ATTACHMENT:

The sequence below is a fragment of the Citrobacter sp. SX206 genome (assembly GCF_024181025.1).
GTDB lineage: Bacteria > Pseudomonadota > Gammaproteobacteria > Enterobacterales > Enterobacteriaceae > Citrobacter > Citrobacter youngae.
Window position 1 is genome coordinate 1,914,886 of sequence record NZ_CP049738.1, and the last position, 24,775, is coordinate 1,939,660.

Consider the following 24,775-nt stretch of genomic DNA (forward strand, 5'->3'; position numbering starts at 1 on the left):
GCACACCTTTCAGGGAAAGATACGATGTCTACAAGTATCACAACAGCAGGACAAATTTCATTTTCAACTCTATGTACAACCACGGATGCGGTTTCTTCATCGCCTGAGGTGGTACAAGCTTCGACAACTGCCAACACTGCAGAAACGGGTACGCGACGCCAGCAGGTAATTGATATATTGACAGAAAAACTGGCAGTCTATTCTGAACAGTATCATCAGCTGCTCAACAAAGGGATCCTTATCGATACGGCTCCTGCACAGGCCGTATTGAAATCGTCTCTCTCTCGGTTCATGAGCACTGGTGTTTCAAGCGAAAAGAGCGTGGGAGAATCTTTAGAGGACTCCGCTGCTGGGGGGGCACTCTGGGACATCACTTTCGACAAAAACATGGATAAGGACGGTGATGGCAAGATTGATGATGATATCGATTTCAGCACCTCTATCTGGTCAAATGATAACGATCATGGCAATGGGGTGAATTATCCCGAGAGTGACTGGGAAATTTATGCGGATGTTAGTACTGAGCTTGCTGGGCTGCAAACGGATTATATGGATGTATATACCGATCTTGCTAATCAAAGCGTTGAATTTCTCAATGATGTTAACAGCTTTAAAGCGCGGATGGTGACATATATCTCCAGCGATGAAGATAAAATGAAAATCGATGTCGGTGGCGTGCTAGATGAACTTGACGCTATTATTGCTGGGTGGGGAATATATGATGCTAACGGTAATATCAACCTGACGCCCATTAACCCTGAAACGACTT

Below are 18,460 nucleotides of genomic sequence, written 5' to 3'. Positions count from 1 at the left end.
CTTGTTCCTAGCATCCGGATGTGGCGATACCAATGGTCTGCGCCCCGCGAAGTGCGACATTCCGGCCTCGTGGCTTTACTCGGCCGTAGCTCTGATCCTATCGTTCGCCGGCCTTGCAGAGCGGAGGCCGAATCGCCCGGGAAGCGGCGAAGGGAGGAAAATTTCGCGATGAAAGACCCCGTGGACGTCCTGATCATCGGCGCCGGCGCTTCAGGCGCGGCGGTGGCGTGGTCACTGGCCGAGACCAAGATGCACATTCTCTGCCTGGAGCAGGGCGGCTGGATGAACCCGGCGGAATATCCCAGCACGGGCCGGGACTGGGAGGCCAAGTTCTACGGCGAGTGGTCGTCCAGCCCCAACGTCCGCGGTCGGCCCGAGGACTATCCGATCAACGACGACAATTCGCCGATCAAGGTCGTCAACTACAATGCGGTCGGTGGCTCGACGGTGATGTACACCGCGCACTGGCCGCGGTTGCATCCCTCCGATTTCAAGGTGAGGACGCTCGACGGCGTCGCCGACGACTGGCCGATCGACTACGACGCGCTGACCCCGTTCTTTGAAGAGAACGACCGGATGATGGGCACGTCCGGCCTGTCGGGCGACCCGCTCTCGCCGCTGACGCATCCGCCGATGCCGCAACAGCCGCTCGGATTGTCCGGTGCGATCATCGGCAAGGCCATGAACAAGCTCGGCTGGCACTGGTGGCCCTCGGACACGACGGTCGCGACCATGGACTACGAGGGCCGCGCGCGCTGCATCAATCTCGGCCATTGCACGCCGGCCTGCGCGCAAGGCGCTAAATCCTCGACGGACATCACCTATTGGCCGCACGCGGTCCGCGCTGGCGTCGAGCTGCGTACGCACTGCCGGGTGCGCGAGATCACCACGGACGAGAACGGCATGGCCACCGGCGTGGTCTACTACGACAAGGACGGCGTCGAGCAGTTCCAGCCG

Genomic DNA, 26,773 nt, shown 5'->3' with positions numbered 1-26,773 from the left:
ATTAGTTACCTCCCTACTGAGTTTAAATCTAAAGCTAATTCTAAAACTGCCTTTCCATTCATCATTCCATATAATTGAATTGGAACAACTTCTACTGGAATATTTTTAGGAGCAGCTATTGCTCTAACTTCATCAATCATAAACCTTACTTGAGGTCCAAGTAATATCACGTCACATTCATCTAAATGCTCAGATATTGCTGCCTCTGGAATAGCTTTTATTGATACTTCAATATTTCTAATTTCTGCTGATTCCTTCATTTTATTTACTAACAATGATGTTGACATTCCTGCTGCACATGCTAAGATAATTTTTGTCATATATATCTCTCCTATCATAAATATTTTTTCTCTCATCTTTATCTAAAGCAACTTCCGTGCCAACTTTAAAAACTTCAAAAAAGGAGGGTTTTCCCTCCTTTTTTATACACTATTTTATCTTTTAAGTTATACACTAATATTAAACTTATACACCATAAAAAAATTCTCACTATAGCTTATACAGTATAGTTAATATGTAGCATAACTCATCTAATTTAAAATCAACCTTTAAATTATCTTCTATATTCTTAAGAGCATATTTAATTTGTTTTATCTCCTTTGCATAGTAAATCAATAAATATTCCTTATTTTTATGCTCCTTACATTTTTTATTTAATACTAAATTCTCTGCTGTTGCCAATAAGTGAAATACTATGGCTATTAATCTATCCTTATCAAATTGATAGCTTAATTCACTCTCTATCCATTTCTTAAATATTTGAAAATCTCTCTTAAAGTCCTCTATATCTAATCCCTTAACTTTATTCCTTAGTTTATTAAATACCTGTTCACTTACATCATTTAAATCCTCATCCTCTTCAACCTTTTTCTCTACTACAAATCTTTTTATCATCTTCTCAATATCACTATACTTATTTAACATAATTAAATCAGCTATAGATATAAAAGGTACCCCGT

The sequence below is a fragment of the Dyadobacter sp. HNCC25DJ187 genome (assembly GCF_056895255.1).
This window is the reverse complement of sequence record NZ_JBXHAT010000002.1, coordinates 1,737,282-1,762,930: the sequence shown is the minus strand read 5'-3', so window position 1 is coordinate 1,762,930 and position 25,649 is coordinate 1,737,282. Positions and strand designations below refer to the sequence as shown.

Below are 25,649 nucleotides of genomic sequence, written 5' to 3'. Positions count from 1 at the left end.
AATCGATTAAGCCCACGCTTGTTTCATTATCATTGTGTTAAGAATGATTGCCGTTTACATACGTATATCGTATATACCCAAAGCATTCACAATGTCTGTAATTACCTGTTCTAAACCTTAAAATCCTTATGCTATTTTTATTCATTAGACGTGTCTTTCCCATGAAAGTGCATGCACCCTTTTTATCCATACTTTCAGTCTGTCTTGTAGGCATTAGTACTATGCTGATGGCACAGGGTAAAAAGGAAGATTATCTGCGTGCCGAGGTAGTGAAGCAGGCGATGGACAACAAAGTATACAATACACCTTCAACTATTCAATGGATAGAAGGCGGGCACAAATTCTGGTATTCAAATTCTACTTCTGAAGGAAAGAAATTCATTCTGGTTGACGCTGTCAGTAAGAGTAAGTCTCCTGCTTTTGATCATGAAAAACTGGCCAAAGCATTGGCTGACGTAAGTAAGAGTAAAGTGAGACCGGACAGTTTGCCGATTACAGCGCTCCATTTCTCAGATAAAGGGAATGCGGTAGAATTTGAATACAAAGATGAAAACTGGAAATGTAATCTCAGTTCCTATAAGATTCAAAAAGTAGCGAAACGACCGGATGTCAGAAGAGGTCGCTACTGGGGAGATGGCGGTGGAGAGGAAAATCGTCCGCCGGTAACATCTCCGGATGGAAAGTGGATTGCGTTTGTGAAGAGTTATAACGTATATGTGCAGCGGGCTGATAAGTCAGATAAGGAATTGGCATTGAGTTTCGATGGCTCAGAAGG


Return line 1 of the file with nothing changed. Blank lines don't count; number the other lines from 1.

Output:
The sequence below is a fragment of the Citrobacter sp. SX206 genome (assembly GCF_024181025.1).